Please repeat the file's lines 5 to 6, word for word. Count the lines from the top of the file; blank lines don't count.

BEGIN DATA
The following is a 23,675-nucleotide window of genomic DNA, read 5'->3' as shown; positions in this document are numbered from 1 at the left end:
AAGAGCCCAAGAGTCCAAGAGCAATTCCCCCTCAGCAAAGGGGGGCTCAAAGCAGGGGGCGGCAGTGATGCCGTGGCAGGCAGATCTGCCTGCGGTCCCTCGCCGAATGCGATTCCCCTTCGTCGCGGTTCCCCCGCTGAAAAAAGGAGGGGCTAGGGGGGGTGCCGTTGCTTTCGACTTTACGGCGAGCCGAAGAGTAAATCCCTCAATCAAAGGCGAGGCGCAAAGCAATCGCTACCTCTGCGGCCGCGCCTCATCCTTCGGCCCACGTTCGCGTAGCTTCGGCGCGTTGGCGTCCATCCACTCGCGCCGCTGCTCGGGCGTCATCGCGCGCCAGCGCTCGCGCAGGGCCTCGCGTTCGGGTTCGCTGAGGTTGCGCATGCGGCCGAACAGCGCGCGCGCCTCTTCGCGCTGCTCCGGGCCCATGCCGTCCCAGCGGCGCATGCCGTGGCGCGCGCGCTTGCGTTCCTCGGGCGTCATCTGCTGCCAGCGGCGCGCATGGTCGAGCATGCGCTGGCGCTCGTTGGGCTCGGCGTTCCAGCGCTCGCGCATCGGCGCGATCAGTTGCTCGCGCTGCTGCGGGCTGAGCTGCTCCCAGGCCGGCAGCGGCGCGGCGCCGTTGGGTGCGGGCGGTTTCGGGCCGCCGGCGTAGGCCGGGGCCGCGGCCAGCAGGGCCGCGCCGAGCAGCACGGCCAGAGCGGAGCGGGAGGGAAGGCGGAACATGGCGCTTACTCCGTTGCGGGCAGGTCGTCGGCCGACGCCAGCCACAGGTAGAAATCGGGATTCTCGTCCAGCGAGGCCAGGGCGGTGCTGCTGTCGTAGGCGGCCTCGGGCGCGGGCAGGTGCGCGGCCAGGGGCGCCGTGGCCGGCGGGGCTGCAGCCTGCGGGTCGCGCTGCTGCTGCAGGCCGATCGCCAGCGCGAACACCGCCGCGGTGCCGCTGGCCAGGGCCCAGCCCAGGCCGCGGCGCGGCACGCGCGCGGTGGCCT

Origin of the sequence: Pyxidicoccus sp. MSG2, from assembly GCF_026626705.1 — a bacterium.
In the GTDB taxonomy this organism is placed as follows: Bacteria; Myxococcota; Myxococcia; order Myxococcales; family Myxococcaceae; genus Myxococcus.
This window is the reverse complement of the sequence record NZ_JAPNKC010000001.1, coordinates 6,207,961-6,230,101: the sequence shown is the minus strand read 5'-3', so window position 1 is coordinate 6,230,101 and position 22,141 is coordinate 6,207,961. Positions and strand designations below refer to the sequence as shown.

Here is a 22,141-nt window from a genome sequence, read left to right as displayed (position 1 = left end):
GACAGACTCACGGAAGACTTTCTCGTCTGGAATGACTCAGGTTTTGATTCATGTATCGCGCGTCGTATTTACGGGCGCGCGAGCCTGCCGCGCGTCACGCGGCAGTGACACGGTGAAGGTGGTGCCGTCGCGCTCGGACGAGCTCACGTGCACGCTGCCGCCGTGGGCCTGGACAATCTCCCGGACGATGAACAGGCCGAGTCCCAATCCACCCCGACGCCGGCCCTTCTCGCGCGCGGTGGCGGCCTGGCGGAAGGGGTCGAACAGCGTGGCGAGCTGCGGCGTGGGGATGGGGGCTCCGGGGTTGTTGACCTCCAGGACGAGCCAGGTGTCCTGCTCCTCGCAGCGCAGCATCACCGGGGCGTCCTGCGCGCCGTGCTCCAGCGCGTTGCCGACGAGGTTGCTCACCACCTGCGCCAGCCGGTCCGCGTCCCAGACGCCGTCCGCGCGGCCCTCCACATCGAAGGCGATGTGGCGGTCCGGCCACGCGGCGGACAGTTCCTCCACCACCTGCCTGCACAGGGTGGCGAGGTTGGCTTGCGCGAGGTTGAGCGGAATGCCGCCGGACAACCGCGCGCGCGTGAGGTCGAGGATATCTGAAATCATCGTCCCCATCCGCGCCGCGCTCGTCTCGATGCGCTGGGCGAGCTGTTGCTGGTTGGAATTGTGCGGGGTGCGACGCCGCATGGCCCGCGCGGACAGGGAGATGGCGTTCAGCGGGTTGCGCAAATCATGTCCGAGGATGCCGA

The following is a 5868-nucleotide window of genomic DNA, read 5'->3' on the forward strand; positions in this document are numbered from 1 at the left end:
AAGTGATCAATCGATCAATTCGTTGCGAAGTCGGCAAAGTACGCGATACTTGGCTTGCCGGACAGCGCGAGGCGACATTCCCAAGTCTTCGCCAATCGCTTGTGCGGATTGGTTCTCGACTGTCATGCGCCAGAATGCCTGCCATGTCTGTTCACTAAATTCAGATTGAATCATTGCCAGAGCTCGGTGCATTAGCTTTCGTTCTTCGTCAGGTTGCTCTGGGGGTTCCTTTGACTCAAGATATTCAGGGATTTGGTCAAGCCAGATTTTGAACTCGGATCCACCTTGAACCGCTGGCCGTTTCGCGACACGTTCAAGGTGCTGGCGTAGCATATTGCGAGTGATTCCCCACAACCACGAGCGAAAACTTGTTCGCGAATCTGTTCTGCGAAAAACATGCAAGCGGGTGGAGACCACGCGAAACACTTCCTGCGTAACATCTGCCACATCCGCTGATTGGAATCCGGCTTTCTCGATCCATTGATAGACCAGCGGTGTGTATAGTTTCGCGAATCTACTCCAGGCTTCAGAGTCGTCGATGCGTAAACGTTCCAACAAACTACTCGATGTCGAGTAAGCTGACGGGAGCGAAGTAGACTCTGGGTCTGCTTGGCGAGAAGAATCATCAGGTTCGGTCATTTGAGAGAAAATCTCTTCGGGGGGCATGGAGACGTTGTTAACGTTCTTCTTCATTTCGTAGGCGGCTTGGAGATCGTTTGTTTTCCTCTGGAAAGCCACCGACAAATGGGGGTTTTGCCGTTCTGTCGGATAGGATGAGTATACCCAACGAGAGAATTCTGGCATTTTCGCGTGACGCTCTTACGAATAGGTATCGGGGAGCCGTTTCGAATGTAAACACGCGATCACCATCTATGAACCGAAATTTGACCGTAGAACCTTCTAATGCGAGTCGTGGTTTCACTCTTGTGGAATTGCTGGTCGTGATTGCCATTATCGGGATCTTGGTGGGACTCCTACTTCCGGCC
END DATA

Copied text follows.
This window is the reverse complement of the sequence record NZ_JAPNKC010000001.1, coordinates 6,207,961-6,230,101: the sequence shown is the minus strand read 5'-3', so window position 1 is coordinate 6,230,101 and position 22,141 is coordinate 6,207,961. Positions and strand designations below refer to the sequence as shown.

Here is a 22,141-nt window from a genome sequence, read left to right as displayed (position 1 = left end):